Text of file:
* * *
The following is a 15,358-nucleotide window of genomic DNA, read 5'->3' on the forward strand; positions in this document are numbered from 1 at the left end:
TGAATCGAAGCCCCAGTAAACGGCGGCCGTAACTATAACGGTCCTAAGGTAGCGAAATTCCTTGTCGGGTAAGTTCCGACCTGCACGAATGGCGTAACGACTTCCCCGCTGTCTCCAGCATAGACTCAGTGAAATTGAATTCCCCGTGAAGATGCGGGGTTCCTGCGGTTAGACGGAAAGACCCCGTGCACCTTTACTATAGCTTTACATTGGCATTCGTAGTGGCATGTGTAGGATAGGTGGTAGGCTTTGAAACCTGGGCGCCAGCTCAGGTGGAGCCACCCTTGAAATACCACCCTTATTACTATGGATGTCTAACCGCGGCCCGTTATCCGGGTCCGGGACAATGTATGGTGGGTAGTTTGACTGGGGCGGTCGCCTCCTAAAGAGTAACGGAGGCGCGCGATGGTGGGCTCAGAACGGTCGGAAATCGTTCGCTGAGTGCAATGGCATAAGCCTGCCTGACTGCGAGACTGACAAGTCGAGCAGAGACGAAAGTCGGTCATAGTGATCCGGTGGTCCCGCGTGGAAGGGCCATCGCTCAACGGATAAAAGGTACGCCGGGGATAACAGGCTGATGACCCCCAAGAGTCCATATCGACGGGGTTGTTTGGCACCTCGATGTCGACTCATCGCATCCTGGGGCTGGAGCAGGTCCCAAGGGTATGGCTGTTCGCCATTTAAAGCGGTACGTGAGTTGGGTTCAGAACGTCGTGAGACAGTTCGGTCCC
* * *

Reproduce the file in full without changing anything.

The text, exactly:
The following is a 15,358-nucleotide window of genomic DNA, read 5'->3' on the forward strand; positions in this document are numbered from 1 at the left end:
TGAATCGAAGCCCCAGTAAACGGCGGCCGTAACTATAACGGTCCTAAGGTAGCGAAATTCCTTGTCGGGTAAGTTCCGACCTGCACGAATGGCGTAACGACTTCCCCGCTGTCTCCAGCATAGACTCAGTGAAATTGAATTCCCCGTGAAGATGCGGGGTTCCTGCGGTTAGACGGAAAGACCCCGTGCACCTTTACTATAGCTTTACATTGGCATTCGTAGTGGCATGTGTAGGATAGGTGGTAGGCTTTGAAACCTGGGCGCCAGCTCAGGTGGAGCCACCCTTGAAATACCACCCTTATTACTATGGATGTCTAACCGCGGCCCGTTATCCGGGTCCGGGACAATGTATGGTGGGTAGTTTGACTGGGGCGGTCGCCTCCTAAAGAGTAACGGAGGCGCGCGATGGTGGGCTCAGAACGGTCGGAAATCGTTCGCTGAGTGCAATGGCATAAGCCTGCCTGACTGCGAGACTGACAAGTCGAGCAGAGACGAAAGTCGGTCATAGTGATCCGGTGGTCCCGCGTGGAAGGGCCATCGCTCAACGGATAAAAGGTACGCCGGGGATAACAGGCTGATGACCCCCAAGAGTCCATATCGACGGGGTTGTTTGGCACCTCGATGTCGACTCATCGCATCCTGGGGCTGGAGCAGGTCCCAAGGGTATGGCTGTTCGCCATTTAAAGCGGTACGTGAGTTGGGTTCAGAACGTCGTGAGACAGTTCGGTCCC